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Housing schemes without environmental elements could be blocked

The environment watchdog is preparing to roll out an approach across the country that states new housing is being blocked unless authorities introduce green projects such as ULEZ’s.

Natural England, an executive non-departmental public body sponsored by the Department of Environment, Food and Rural Affairs (DEFRA), has commissioned a review of ‘mitigation measures’ to limit emissions with new properties in more than 330 designated areas across the country.

The public body, which is chaired by Tony Juniper, who is the former head of Friends of the Earth, has already been accused of blocking up to 145,000 homes. In our current climate, when people are in dire need of new affordable homes, this decision may not be met with open arms.

Following this, five conservative councils including Bexley, Bromley, Harrow, Hillingdon, and Surrey have challenged the ultra-low emission zone (ULEZ) expansion at the High Court, claiming it will have a great impact on families and tradespeople who rely on driving.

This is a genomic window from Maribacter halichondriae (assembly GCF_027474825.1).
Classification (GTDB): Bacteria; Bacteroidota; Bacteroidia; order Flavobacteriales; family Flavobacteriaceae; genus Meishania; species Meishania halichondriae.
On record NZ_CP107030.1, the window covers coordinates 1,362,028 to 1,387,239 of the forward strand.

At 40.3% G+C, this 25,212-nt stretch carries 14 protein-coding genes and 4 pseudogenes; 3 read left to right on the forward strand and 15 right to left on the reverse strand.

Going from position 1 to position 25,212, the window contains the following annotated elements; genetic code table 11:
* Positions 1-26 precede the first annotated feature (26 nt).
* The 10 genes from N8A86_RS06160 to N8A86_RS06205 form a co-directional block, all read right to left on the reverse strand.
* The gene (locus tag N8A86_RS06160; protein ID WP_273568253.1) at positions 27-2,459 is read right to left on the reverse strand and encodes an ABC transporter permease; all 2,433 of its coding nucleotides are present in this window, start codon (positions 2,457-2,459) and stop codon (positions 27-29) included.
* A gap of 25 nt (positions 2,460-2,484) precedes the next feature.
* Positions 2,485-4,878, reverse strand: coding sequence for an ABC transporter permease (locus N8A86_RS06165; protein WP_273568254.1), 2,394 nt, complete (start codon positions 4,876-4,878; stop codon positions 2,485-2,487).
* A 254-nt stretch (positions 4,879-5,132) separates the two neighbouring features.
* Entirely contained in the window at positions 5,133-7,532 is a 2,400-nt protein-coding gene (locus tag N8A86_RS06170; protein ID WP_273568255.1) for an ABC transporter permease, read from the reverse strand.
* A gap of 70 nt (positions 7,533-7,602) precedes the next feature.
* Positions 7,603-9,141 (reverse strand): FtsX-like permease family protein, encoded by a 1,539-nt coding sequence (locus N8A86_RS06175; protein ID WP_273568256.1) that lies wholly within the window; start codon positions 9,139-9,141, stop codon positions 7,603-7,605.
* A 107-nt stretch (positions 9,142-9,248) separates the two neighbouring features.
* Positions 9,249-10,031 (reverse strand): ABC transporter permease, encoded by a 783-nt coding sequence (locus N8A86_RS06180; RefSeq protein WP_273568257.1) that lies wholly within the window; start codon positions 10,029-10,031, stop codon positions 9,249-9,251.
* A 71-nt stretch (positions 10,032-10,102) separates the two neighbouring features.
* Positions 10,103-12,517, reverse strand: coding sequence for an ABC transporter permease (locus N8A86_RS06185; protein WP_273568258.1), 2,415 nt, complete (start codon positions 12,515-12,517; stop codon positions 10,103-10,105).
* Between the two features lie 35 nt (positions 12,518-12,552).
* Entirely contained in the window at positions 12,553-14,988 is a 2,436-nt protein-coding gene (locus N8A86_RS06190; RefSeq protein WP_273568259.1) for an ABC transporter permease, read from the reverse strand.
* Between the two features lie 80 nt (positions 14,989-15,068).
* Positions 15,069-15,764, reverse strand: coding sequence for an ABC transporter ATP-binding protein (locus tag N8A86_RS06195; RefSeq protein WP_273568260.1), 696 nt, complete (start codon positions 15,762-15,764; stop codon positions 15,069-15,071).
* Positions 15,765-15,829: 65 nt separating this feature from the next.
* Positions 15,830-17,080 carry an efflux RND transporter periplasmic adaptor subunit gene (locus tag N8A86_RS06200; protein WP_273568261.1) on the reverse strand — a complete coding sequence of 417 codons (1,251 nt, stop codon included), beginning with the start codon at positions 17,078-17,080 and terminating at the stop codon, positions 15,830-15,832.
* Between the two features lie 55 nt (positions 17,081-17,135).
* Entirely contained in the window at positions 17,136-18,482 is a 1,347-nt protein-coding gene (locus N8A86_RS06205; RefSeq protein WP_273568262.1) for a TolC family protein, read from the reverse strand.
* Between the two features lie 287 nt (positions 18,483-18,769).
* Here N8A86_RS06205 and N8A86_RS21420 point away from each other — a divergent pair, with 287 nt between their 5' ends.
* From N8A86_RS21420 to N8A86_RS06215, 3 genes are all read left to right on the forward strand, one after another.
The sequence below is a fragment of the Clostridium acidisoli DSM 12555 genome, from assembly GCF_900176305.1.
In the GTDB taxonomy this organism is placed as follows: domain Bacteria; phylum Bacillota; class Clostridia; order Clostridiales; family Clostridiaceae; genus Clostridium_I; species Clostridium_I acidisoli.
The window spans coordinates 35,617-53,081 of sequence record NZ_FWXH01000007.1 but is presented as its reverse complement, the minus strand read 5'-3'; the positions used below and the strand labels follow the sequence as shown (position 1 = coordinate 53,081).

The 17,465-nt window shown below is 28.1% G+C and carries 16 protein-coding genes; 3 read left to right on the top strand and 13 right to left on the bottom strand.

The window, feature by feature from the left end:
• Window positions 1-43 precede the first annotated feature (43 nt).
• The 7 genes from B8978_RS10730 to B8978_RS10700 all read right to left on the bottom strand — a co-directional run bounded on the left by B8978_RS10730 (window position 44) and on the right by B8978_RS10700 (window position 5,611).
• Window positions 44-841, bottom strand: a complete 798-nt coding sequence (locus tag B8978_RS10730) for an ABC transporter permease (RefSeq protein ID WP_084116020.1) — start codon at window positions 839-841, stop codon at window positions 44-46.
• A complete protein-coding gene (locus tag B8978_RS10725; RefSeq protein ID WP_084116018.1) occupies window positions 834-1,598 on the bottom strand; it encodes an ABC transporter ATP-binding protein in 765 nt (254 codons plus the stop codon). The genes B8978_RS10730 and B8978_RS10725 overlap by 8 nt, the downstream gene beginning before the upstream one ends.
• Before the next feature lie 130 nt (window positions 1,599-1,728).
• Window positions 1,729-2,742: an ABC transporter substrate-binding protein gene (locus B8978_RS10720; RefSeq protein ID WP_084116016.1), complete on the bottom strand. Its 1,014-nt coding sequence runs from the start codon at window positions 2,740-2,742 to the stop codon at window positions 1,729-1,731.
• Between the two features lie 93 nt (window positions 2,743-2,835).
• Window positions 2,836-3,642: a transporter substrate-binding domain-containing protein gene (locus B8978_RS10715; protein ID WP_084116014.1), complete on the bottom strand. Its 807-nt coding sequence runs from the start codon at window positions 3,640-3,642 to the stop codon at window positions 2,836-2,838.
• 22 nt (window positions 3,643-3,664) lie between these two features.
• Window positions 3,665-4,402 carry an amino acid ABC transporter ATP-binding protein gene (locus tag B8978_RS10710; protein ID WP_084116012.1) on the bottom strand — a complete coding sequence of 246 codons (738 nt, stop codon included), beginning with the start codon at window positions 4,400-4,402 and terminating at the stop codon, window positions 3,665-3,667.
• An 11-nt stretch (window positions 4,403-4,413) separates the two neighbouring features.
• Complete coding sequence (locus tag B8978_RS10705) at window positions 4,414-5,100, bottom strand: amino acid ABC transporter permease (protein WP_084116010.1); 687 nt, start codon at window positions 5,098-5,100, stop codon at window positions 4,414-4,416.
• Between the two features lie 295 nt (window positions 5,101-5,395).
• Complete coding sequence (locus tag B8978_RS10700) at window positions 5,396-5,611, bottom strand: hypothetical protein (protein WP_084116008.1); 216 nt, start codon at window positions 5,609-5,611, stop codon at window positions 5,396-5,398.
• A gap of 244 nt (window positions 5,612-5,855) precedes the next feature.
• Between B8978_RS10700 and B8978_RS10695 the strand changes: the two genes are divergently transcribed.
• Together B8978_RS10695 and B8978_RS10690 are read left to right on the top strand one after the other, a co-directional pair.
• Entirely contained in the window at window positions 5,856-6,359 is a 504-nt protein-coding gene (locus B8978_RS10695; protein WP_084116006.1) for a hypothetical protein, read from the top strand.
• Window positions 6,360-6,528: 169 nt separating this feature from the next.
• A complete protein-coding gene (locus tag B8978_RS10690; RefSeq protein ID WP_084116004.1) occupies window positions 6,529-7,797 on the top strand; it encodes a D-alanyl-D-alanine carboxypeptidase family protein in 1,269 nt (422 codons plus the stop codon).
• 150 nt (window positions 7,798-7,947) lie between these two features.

Although, as it stands, homes are currently responsible for 20% of global emissions and are obstructing the government’s plans of becoming net-zero by 2050.

This new, sustainable approach, which was announced at the beginning of this week, is already taking place in the Epping Forest district of Essex where the local authority has sparked a backlash after drawing up plans to introduce a ULEZ – style clean air zone from 2025.

However, the council stated it was advised by Natural England that it wouldn’t be able to approve developments unless it also introduced clear measures to tackle air pollution, the Telegraph originally reported.

Tony Juniper said: ‘We simply cannot halt and reverse the decline in nature or improve the quality of our environment – as the government has legally committed itself to do and is rightly demanded by the public – if we don’t mitigate the impact of pollution sources.’

Against this backdrop, DEFRA is reportedly set to examine potential mitigation schemes for developments at more than 330 so-called Nautura 2000 sites which are protected by regulations originally introduced by the EU – they include the New Forest and Rochdale Canal in Greater Manchester.

Image: Daria Nepriakhina 

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